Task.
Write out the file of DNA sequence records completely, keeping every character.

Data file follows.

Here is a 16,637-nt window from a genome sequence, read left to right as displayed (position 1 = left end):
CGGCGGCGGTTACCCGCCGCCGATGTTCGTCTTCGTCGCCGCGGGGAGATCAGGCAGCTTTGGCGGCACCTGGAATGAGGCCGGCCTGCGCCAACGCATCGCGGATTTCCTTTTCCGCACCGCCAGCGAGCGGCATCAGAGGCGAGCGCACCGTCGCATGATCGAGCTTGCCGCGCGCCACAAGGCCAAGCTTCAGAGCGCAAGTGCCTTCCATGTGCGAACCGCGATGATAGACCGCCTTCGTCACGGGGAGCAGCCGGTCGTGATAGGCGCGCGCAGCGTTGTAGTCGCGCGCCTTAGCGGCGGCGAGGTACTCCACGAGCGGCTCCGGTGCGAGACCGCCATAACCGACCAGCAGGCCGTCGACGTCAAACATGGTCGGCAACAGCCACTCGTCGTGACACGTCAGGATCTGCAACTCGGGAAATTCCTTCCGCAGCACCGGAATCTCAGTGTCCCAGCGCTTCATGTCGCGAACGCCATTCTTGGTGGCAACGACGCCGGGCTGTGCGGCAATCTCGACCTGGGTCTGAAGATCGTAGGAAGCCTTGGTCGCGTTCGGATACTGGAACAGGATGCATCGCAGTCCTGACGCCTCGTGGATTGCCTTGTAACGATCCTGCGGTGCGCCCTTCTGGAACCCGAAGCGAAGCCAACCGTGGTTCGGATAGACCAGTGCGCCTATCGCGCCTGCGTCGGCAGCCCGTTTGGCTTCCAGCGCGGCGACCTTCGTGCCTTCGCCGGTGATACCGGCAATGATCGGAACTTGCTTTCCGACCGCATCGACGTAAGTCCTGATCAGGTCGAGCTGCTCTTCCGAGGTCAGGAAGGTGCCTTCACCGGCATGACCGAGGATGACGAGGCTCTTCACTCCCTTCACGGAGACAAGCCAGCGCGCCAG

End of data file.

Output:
Here is a 16,637-nt window from a genome sequence, read left to right as displayed (position 1 = left end):
CGGCGGCGGTTACCCGCCGCCGATGTTCGTCTTCGTCGCCGCGGGGAGATCAGGCAGCTTTGGCGGCACCTGGAATGAGGCCGGCCTGCGCCAACGCATCGCGGATTTCCTTTTCCGCACCGCCAGCGAGCGGCATCAGAGGCGAGCGCACCGTCGCATGATCGAGCTTGCCGCGCGCCACAAGGCCAAGCTTCAGAGCGCAAGTGCCTTCCATGTGCGAACCGCGATGATAGACCGCCTTCGTCACGGGGAGCAGCCGGTCGTGATAGGCGCGCGCAGCGTTGTAGTCGCGCGCCTTAGCGGCGGCGAGGTACTCCACGAGCGGCTCCGGTGCGAGACCGCCATAACCGACCAGCAGGCCGTCGACGTCAAACATGGTCGGCAACAGCCACTCGTCGTGACACGTCAGGATCTGCAACTCGGGAAATTCCTTCCGCAGCACCGGAATCTCAGTGTCCCAGCGCTTCATGTCGCGAACGCCATTCTTGGTGGCAACGACGCCGGGCTGTGCGGCAATCTCGACCTGGGTCTGAAGATCGTAGGAAGCCTTGGTCGCGTTCGGATACTGGAACAGGATGCATCGCAGTCCTGACGCCTCGTGGATTGCCTTGTAACGATCCTGCGGTGCGCCCTTCTGGAACCCGAAGCGAAGCCAACCGTGGTTCGGATAGACCAGTGCGCCTATCGCGCCTGCGTCGGCAGCCCGTTTGGCTTCCAGCGCGGCGACCTTCGTGCCTTCGCCGGTGATACCGGCAATGATCGGAACTTGCTTTCCGACCGCATCGACGTAAGTCCTGATCAGGTCGAGCTGCTCTTCCGAGGTCAGGAAGGTGCCTTCACCGGCATGACCGAGGATGACGAGGCTCTTCACTCCCTTCACGGAGACAAGCCAGCGCGCCAG